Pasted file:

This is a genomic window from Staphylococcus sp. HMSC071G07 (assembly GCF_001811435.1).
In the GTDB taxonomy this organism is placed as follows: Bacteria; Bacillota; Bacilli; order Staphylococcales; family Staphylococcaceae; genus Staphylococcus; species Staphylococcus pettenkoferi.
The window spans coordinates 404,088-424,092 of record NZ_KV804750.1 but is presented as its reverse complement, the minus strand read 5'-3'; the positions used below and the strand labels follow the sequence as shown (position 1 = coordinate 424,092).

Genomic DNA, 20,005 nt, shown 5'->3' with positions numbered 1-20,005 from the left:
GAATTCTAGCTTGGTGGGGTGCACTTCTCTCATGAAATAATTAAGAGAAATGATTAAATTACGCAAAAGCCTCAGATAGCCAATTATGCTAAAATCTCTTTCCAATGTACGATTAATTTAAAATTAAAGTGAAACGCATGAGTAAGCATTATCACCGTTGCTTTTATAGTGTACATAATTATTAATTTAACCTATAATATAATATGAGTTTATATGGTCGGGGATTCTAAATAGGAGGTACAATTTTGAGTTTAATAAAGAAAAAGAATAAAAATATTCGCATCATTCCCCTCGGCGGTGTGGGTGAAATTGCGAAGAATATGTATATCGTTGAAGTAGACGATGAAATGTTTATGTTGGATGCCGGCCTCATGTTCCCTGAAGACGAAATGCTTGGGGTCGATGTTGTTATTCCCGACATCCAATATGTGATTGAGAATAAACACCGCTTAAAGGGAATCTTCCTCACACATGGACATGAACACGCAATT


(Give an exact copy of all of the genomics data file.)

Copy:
This is a genomic window from Staphylococcus sp. HMSC071G07 (assembly GCF_001811435.1).
In the GTDB taxonomy this organism is placed as follows: Bacteria; Bacillota; Bacilli; order Staphylococcales; family Staphylococcaceae; genus Staphylococcus; species Staphylococcus pettenkoferi.
The window spans coordinates 404,088-424,092 of record NZ_KV804750.1 but is presented as its reverse complement, the minus strand read 5'-3'; the positions used below and the strand labels follow the sequence as shown (position 1 = coordinate 424,092).

Genomic DNA, 20,005 nt, shown 5'->3' with positions numbered 1-20,005 from the left:
GAATTCTAGCTTGGTGGGGTGCACTTCTCTCATGAAATAATTAAGAGAAATGATTAAATTACGCAAAAGCCTCAGATAGCCAATTATGCTAAAATCTCTTTCCAATGTACGATTAATTTAAAATTAAAGTGAAACGCATGAGTAAGCATTATCACCGTTGCTTTTATAGTGTACATAATTATTAATTTAACCTATAATATAATATGAGTTTATATGGTCGGGGATTCTAAATAGGAGGTACAATTTTGAGTTTAATAAAGAAAAAGAATAAAAATATTCGCATCATTCCCCTCGGCGGTGTGGGTGAAATTGCGAAGAATATGTATATCGTTGAAGTAGACGATGAAATGTTTATGTTGGATGCCGGCCTCATGTTCCCTGAAGACGAAATGCTTGGGGTCGATGTTGTTATTCCCGACATCCAATATGTGATTGAGAATAAACACCGCTTAAAGGGAATCTTCCTCACACATGGACATGAACACGCAATT